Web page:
I typed that sentence somewhere in a document shortly after UTMB, but ultimately scrubbed it from the detritus of post-race stream-of-consciousness. Still I continued to squint into the murky flow, trying to make sense of why I seek challenges that are well beyond my pay grade, throw aside all the medals and patches and belt buckles when I succeed, and yet feel so bewildered and unmoored when I fail.
"Four failures in the Alps. Four!" I came to UTMB in 2012 well-prepared and well-trained, only to be thrown into a shortened, dramatically different race when a snowstorm forced a major reroute at the last minute. I finished the 110K, but it's always felt like a failure. I signed up for Petite Trotte à Léon in 2013 because I really had no idea what I was getting into, but that challenge sounded so much more adventurous than UTMB. PTL was a mistake from the get-go — negotiating frequent scrambling, navigation and tricky route-finding with limited mountaineering experience, a shaky sense of balance, communication difficulties with my teammates, and extreme sleep deprivation. I held on for four days until my vision was blurry and I'd effectively lost my mind to stress and fear, and then I timed out at 200K. Terrible. Worst thing I've ever done to myself. And still ...
I came to the Tor des Geants in 2014 because it seemed like a much nicer event than PTL, and it was. TDG was hard — far more difficult than I anticipated even after watching Beat make his way around the Aosta Valley for three years. But the race was fun, and I was doing okay until I slipped, wrenched my knee, tore a ligament, and had to crawl out from a remote ridge so I could drop out of that race at 200K. After eight weeks of recovery, frustrated that I'd failed yet again, I made the decision to sign up for UTMB in 2015.
Argh, why did I have to start that thing? But UTMB was so beautiful, with indigo shadows and intensely bright moonlight. The day was so colorful and hot, the mountains so much bigger than I remembered. Even though I was nauseated and bleeding in places that you really don't want to be bleeding, I drew some incredible experiences from the endeavor. But why did I have to fail, two thirds through the race, yet again? Suddenly these vibrant memories have this gray shade drawn over them. "You failed, you accomplished nothing."
Who's telling me this? But this is the message I receive.
The musings keep spiraling out from there, but it all winds back to being a sad sack for the better part of a week. I tried to push the Eeyore rain cloud aside because I wanted to be positive and supportive for Beat and other friends battling out the difficult conditions in the Tor des Geants, and because damn it, I was on holiday in the Italian Alps! But denying and berating yourself for emotions doesn't make them any less effecting. I would lie awake at night, and sometimes drop a few tears while driving through the tunnels of the A1. Even that one thing that always makes me happy — hiking in the mountains — proved discouraging. My inner critic was constantly nudging me: "You're terrible at this. You're never going to be good enough."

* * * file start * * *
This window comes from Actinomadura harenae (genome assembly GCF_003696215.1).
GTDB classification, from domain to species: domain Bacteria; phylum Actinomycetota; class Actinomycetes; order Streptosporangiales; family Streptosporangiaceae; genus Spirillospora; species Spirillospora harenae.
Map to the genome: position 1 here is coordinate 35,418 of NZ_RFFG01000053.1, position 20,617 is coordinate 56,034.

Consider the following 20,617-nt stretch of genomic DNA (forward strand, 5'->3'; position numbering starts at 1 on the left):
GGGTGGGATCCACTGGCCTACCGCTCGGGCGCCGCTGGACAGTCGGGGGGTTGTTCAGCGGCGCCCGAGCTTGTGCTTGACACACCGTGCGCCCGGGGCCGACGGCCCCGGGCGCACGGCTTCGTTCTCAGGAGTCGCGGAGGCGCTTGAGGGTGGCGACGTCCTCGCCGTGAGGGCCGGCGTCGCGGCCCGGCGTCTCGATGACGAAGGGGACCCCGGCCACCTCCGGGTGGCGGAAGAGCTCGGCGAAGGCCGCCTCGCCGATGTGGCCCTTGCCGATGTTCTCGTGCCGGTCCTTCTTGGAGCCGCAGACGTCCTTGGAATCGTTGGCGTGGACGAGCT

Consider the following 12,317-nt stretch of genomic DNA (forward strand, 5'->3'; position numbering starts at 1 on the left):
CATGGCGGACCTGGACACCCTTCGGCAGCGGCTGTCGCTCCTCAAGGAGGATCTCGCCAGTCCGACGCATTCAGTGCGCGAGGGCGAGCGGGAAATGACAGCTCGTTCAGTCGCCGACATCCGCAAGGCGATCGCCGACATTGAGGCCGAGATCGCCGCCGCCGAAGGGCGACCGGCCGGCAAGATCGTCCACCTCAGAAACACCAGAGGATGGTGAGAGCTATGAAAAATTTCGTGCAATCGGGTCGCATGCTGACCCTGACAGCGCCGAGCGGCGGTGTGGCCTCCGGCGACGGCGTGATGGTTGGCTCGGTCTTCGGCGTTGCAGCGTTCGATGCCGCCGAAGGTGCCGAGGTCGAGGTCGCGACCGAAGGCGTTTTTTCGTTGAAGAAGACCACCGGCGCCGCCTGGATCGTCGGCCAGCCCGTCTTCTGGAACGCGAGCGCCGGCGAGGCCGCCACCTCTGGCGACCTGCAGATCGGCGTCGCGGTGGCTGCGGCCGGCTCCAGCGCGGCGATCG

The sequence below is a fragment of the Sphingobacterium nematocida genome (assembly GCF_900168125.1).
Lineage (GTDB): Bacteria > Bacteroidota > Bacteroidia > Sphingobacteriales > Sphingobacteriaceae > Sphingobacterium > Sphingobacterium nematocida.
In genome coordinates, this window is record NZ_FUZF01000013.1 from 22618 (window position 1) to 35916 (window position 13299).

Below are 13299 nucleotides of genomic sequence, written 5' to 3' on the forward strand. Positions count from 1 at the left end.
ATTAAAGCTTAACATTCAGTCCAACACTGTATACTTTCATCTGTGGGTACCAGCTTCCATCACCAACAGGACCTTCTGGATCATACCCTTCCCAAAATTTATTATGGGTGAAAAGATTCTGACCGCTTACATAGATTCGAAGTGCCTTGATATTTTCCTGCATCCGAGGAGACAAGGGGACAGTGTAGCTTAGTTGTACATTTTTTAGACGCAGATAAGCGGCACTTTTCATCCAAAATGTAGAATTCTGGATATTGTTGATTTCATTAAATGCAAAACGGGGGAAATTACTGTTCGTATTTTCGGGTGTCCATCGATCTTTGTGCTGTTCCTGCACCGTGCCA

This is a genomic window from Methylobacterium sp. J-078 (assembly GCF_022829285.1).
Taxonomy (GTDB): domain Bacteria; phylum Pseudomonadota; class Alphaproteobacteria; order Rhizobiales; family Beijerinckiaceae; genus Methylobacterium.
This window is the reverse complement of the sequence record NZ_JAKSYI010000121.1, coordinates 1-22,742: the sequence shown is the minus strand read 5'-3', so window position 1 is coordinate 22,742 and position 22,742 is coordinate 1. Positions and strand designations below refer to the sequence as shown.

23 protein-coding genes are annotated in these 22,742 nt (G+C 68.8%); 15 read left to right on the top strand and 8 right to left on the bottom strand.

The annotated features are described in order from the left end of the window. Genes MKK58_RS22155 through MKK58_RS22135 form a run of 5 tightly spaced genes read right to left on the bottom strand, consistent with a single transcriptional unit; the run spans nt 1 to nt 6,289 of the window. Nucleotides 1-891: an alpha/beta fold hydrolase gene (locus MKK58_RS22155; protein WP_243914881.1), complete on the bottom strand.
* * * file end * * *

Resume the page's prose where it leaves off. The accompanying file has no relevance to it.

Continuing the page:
After cramming down most of a grilled vegetable pizza that was the size of an end table, I waddled outside to see sunlight streaming through a break in the clouds. Beat and Miles were heading home to take naps. "It looks like it's starting to get nice out," I said. "I think I'll go for a hike."
People poke fun at Strava, but one thing I really like about the software is the way it allows me to quantify my efforts and analyze how realities match my perceptions. I felt great, but was I really moving any better than normal? Strava confirmed solid stats for the 1.25-mile, 2,000-foot climb to Bertoni: Just under 40 minutes, which is a full 10 minutes faster than my previous best — when I was in decent running shape in 2012 — and 25 minutes faster than my slog up the hill during UTMB three weeks earlier. Seventh out of 61 women, with the QOM owned by Stephanie Howe. Only 2 minutes slower than Julien Chorier's best Strava time (the runner who won Hardrock in 2011.) Not bad!
I kept looking at my watch, because I'd told Beat I'd be back before 7:30 — about two and a half hours after I started my hike. Even if I deferred that promise, I'd still be racing daylight, so I had to make the best use of my time. I vowed to turn back after an hour and a half, but as I jogged along the ridge, I was getting so close to Testa Bernarda. The 2,500-meter peak would make such a nice destination for this fantastic outing. Could it be done?
At the time my iPod was playing "Read My Mind," by the Killers, which is a song I once posted on a poorly made (pre-GoPro) video about my first good bike ride after recovering from frostbite in 2009 (link here.) I still associate it this song with the sensation of breaking free, overcoming setbacks, and feeling strong again. With 1:25 on the watch, I turned off the trail and onto the grassy face of Testa Bernarda, flipped the Shuffle back to the beginning of the song, and absolutely redlined. The fuzzy tunnel around my vision narrowed, thoughts disintegrated to gasps and groans, lungs and legs seared with hot acid, but they were working. I was working! The snow-dusted cliffs of Grandes Jorasses came into view, my feet touched a bump that went no higher, and the Killers came roaring back into my oxygen-depleted mind:
"I wanna breathe that fire again!"
I raised both arms into the air and pumped my fists, almost involuntarily. Wow. This is it, right here. The edge of livability. The fullness of experience.
This flood of optimism carried me all the way down the mountain, brimming with possibilities.